It comes down to perception

Life is the collection of little decisions we make, or don’t make, and the guilt or euphoria that is accumulated as a result. There was a commercial for insurance some time ago, but I don’t recall which company it was promoting. There were two boards, one with expectations of future events, the other with events that happened in the past.

The events were color-coded red and (I believe) blue. Red were negatives, blue positives. The expectation board was weighted heavily towards positive events. The past events showed more evenly distributed events, as evidenced by the colors displayed.

What this was meant to convey is that we expect mostly good things in our lives, but in reality it is much more balanced – positive and negative.

But that’s an incomplete picture as well. Perception plays a huge part in this. I’ll sum up that up with this joke:

Two young brothers were as different as could be. Worried that the boys had developed extreme personalities — one was a total pessimist, the other a total optimist — their parents took them to a psychiatrist.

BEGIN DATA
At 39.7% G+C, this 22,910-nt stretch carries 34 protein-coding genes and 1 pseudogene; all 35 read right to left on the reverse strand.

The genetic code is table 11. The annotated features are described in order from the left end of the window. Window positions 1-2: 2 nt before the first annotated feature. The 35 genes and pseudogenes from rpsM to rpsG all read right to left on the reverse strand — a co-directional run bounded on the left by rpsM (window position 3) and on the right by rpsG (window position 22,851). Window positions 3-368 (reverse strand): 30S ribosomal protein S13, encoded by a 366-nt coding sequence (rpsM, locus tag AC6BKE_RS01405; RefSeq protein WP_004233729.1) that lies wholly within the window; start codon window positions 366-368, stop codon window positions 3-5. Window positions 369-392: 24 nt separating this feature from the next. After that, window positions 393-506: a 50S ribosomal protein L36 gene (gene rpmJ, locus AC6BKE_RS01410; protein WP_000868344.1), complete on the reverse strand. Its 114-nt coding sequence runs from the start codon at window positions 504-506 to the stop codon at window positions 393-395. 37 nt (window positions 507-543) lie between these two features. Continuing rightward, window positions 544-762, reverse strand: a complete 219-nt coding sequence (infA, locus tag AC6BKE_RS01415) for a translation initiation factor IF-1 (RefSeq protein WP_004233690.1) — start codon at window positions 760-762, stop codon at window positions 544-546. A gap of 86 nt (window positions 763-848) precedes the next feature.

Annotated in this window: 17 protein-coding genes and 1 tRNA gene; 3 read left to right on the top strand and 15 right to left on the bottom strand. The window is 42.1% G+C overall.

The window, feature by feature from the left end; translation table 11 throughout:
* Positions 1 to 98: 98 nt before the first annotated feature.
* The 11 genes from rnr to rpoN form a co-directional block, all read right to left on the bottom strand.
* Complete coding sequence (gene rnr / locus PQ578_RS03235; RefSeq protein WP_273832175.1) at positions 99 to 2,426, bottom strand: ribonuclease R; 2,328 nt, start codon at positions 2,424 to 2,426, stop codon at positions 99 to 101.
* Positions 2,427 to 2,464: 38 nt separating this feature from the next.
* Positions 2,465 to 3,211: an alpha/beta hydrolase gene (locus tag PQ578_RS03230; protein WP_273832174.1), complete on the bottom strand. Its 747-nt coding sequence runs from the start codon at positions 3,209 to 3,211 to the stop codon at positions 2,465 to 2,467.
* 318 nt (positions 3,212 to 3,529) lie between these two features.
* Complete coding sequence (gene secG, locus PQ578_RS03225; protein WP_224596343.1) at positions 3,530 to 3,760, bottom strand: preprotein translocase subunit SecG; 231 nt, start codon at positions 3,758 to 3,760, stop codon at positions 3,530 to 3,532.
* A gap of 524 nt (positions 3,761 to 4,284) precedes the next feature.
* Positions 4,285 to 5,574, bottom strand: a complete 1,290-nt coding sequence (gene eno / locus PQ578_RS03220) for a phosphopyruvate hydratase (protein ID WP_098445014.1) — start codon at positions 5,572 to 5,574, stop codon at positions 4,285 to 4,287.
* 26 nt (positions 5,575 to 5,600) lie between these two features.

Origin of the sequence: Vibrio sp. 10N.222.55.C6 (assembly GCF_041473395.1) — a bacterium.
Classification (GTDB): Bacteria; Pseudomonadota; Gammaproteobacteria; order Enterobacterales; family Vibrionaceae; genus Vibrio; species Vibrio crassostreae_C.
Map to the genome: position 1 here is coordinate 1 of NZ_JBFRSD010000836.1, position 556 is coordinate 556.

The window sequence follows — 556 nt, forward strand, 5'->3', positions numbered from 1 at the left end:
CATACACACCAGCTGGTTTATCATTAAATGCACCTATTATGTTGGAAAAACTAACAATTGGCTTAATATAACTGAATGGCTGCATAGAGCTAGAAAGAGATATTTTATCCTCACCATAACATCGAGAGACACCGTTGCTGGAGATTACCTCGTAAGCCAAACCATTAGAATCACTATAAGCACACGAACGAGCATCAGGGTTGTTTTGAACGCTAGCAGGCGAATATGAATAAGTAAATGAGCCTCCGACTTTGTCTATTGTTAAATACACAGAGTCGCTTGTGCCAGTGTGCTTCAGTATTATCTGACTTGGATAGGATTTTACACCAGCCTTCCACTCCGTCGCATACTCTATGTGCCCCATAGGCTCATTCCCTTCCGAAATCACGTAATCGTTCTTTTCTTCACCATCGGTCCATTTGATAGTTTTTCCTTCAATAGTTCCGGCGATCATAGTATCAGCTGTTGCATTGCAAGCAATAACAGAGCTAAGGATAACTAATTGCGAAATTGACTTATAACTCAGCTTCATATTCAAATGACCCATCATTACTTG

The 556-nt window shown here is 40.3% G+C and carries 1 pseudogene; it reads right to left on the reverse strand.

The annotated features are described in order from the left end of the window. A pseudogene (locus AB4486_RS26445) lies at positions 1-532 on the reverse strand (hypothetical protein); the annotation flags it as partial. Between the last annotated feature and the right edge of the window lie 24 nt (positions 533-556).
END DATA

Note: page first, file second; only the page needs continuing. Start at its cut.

First the psychiatrist treated the pessimist. Trying to brighten his outlook, the psychiatrist took him to a room piled to the ceiling with brand-new toys. But instead of yelping with delight, the little boy burst into tears. “What’s the matter?” the psychiatrist asked, baffled. “Don’t you want to play with any of the toys?” “Yes,” the little boy bawled, “but if I did I’d only break them.”

Next the psychiatrist treated the optimist. Trying to dampen his out look, the psychiatrist took him to a room piled to the ceiling with horse manure. But instead of wrinkling his nose in disgust, the optimist emitted just the yelp of delight the psychiatrist had been hoping to hear from his brother, the pessimist. Then he clambered to the top of the pile, dropped to his knees, and began gleefully digging out scoop after scoop with his bare hands. “What do you think you’re doing?” the psychiatrist asked, just as baffled by the optimist as he had been by the pessimist. “With all this manure,” the little boy replied, beaming, “there must be a pony in here somewhere!”


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